- Salt. Plain table salt is all you’re looking for. However, feel free to fancy things up with sea salt, or your gourmet salt of choice.
- Red Pepper. Purely for heat. Feel free to substitute in your favorite chili flakes if you prefer a bit more heat or a bit more ‘chili flavor.’
- Garlic. As before, simply give the garlic a few chops before adding it in.
- Walnuts. These add a nice bit of complexity to the stuffing, in my opinion, both in terms of taste and texture. See below for substitutions.
- The flounder. Dover sole is probably the best alternative, though you can likely use any mild white bodied fish.
- Walnuts. Pecans are my go-to substitute for walnuts, and visa versa. Pecans substitute at a one-to-one ratio. They feature a crisp and buttery texture, whereas walnuts are a bit ‘woodier’ in terms of flavor, which I find stands out more. Pine nuts would also work deliciously.
- Red Pepper. If all you want is the heat, about a quarter as much cayenne. Conversely, if you are interested more in ‘chili flavor,’ consider an equal amount of you preferred type of chili flakes. Consider a mix of cayenne, chili flakes, and chili powder – you’ll need to find your preferred ratio for this mix.
- Italian-Style Breadcrumbs. The recipe really does come together just fine if using plain. Simply add a little seasoning to taste to account for the difference.
- Do it yourself Italian-style Breadcrumbs. Making Italian-style breadcrumbs at home is incredibly simple. Just take half a cup of plain breadcrumbs, and then add in about a quarter teaspoon of black pepper, half a teaspoon salt, and a pinch each of red pepper flakes and dried oregano. Add in dried basil and dried parsley (about a quarter teaspoon of each), if you happen to have these on hand.
Prep and Handling Tips
- Avoiding Tough or Rubbery Flounder. While this issue can have a number of causes, the most common is overcooking. To avoid overcooking your fish, check your fish every ten or so minutes during cooking, to ensure that it isn’t already done cooking. Fish is done cooking when it reaches an internal temperature of 140-145 degrees Fahrenheit, and when it flakes easily from its thickest point.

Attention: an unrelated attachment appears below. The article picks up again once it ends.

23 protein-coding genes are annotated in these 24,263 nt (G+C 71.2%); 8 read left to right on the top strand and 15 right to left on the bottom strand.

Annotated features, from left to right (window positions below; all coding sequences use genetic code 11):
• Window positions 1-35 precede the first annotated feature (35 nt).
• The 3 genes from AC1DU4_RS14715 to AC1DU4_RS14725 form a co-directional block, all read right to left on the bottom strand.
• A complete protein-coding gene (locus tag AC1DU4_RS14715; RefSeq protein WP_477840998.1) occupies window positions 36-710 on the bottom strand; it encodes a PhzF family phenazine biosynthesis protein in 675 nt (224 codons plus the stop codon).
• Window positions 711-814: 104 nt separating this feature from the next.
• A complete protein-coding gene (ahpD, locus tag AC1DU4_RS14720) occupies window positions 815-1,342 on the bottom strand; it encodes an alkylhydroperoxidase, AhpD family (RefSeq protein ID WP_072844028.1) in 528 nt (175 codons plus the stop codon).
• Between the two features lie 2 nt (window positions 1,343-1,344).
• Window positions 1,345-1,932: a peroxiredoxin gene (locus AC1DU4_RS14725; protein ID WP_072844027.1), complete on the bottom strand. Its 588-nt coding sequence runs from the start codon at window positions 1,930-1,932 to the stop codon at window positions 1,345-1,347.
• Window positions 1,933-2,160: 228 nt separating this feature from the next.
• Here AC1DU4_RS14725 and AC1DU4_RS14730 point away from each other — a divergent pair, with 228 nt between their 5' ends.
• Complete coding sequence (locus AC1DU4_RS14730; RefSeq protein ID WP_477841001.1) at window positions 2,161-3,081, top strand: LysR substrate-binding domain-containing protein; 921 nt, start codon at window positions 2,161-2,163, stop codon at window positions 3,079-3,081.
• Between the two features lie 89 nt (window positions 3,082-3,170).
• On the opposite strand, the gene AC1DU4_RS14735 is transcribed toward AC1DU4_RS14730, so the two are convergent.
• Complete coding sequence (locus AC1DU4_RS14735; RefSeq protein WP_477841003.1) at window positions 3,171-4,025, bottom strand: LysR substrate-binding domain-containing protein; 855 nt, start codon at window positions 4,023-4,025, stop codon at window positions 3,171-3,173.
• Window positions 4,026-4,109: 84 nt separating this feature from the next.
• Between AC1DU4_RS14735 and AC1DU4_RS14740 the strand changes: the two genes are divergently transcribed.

- Avoiding Mushy Fish In reality, mushy fish comes from poor handling. The most common culprit here is improper defrosting. To properly defrost fish, ‘slow thaw’ it. That means let the frozen fish sit in the fridge to defrost overnight – or for about twelve hours.
- Storing Leftovers. Fish that is leftover should be stored immediately in the fridge in a sealed contained, and keeps for about three to four days.
More Seafood Favorites from Living the Gourmet
- Salmon en Papillote. A foolproof way to prepare moist and flavorful salmon. This recipe combines salmon in parchment with cherry tomatoes, onions, herbs, and green beans, along with a delicious vinaigrette.
- Beer Battered Fish and Chips. My twist on a beloved classic. This recipe combines fresh cod in a beer batter that cooks rich, dense, and decadently flavorful. Paired alongside fries and onion rings, this is comfort food that’s hard to top.
- Over Fried Calamari. Crisp, pleasantly firm, with a flavor that’s mild-yet-sweet with a just a hint of ‘saltwater brine,’ calamari is crowd pleaser like few others. Grab my recipe for it here.